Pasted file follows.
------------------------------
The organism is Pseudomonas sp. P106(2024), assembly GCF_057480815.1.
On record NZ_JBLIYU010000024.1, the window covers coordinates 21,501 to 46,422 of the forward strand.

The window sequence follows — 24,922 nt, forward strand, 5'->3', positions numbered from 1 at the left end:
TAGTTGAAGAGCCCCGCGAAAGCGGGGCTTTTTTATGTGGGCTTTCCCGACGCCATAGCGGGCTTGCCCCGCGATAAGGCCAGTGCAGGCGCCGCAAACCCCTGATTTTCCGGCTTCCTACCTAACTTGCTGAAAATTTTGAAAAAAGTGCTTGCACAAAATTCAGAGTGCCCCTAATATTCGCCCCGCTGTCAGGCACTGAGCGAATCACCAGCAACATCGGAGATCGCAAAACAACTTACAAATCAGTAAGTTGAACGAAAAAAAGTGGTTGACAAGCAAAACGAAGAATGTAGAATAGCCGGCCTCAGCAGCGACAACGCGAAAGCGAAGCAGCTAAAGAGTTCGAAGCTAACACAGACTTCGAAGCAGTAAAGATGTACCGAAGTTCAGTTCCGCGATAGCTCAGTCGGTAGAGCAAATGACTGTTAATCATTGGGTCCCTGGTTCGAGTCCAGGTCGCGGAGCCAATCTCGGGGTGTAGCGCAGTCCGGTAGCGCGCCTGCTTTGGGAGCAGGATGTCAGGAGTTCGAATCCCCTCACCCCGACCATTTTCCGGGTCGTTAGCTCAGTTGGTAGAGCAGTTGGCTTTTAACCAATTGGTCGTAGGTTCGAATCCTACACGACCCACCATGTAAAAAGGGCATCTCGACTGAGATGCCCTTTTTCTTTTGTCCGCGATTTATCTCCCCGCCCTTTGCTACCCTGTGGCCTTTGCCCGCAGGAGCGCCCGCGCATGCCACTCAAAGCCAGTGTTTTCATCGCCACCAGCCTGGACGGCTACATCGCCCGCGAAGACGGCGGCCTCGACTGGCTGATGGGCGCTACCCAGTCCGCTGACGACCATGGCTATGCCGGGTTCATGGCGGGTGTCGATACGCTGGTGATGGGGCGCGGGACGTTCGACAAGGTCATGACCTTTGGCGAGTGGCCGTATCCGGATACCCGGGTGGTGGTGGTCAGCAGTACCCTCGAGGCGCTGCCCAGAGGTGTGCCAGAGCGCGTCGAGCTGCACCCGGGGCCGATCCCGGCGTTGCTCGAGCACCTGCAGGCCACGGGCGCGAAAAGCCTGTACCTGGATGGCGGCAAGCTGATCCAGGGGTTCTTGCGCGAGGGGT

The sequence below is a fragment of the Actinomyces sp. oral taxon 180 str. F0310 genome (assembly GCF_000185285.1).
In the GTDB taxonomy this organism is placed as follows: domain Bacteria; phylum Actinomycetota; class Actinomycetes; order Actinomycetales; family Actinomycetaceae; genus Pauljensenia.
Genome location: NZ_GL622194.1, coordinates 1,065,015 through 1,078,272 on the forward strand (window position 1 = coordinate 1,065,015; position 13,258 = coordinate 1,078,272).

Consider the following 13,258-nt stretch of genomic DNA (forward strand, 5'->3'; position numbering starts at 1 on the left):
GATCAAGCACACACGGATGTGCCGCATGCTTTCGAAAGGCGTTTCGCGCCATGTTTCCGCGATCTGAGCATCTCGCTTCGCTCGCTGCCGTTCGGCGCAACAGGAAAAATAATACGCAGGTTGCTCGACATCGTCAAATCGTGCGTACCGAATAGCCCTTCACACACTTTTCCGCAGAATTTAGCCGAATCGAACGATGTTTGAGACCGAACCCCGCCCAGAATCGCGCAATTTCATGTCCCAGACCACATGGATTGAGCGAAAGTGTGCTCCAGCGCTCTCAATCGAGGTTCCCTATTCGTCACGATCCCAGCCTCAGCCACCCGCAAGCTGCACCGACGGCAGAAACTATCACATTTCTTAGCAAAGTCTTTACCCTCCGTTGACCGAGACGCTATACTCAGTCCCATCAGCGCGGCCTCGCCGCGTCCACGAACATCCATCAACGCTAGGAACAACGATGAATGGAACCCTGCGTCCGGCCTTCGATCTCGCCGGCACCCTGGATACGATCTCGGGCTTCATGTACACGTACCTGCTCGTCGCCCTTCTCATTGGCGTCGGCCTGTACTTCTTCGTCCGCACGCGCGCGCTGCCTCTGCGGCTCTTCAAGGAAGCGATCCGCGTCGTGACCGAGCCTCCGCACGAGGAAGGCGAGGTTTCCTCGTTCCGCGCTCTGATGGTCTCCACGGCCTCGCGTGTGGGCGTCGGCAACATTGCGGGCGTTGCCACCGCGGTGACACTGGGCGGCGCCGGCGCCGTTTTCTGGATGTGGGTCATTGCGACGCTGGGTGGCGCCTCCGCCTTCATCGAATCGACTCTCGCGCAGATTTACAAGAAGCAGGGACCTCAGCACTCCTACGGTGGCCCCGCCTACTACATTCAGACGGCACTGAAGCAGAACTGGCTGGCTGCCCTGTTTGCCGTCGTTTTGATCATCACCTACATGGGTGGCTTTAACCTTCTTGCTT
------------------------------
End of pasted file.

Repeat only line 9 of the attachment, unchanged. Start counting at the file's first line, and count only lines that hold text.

GATCAAGCACACACGGATGTGCCGCATGCTTTCGAAAGGCGTTTCGCGCCATGTTTCCGCGATCTGAGCATCTCGCTTCGCTCGCTGCCGTTCGGCGCAACAGGAAAAATAATACGCAGGTTGCTCGACATCGTCAAATCGTGCGTACCGAATAGCCCTTCACACACTTTTCCGCAGAATTTAGCCGAATCGAACGATGTTTGAGACCGAACCCCGCCCAGAATCGCGCAATTTCATGTCCCAGACCACATGGATTGAGCGAAAGTGTGCTCCAGCGCTCTCAATCGAGGTTCCCTATTCGTCACGATCCCAGCCTCAGCCACCCGCAAGCTGCACCGACGGCAGAAACTATCACATTTCTTAGCAAAGTCTTTACCCTCCGTTGACCGAGACGCTATACTCAGTCCCATCAGCGCGGCCTCGCCGCGTCCACGAACATCCATCAACGCTAGGAACAACGATGAATGGAACCCTGCGTCCGGCCTTCGATCTCGCCGGCACCCTGGATACGATCTCGGGCTTCATGTACACGTACCTGCTCGTCGCCCTTCTCATTGGCGTCGGCCTGTACTTCTTCGTCCGCACGCGCGCGCTGCCTCTGCGGCTCTTCAAGGAAGCGATCCGCGTCGTGACCGAGCCTCCGCACGAGGAAGGCGAGGTTTCCTCGTTCCGCGCTCTGATGGTCTCCACGGCCTCGCGTGTGGGCGTCGGCAACATTGCGGGCGTTGCCACCGCGGTGACACTGGGCGGCGCCGGCGCCGTTTTCTGGATGTGGGTCATTGCGACGCTGGGTGGCGCCTCCGCCTTCATCGAATCGACTCTCGCGCAGATTTACAAGAAGCAGGGACCTCAGCACTCCTACGGTGGCCCCGCCTACTACATTCAGACGGCACTGAAGCAGAACTGGCTGGCTGCCCTGTTTGCCGTCGTTTTGATCATCACCTACATGGGTGGCTTTAACCTTCTTGCTT